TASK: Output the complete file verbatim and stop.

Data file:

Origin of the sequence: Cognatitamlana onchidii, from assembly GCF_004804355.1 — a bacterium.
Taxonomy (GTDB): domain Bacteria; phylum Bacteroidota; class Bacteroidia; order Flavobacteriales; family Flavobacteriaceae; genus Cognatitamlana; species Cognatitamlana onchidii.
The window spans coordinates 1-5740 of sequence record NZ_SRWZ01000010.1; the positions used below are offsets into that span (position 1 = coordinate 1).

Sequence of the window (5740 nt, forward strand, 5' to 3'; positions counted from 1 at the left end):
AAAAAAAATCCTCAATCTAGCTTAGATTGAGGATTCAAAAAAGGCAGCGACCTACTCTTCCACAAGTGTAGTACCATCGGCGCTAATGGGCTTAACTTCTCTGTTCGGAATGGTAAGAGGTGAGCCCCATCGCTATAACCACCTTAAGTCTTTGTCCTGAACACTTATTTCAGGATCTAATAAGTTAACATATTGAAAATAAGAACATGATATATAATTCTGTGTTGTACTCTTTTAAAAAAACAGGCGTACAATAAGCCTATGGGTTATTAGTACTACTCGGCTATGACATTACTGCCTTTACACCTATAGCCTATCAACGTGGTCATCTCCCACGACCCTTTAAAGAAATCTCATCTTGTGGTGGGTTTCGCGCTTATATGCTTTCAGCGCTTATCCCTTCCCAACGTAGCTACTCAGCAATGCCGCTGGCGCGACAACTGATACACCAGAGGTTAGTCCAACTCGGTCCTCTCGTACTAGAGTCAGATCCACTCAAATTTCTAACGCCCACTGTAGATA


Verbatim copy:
Origin of the sequence: Cognatitamlana onchidii, from assembly GCF_004804355.1 — a bacterium.
Taxonomy (GTDB): domain Bacteria; phylum Bacteroidota; class Bacteroidia; order Flavobacteriales; family Flavobacteriaceae; genus Cognatitamlana; species Cognatitamlana onchidii.
The window spans coordinates 1-5740 of sequence record NZ_SRWZ01000010.1; the positions used below are offsets into that span (position 1 = coordinate 1).

Sequence of the window (5740 nt, forward strand, 5' to 3'; positions counted from 1 at the left end):
AAAAAAAATCCTCAATCTAGCTTAGATTGAGGATTCAAAAAAGGCAGCGACCTACTCTTCCACAAGTGTAGTACCATCGGCGCTAATGGGCTTAACTTCTCTGTTCGGAATGGTAAGAGGTGAGCCCCATCGCTATAACCACCTTAAGTCTTTGTCCTGAACACTTATTTCAGGATCTAATAAGTTAACATATTGAAAATAAGAACATGATATATAATTCTGTGTTGTACTCTTTTAAAAAAACAGGCGTACAATAAGCCTATGGGTTATTAGTACTACTCGGCTATGACATTACTGCCTTTACACCTATAGCCTATCAACGTGGTCATCTCCCACGACCCTTTAAAGAAATCTCATCTTGTGGTGGGTTTCGCGCTTATATGCTTTCAGCGCTTATCCCTTCCCAACGTAGCTACTCAGCAATGCCGCTGGCGCGACAACTGATACACCAGAGGTTAGTCCAACTCGGTCCTCTCGTACTAGAGTCAGATCCACTCAAATTTCTAACGCCCACTGTAGATA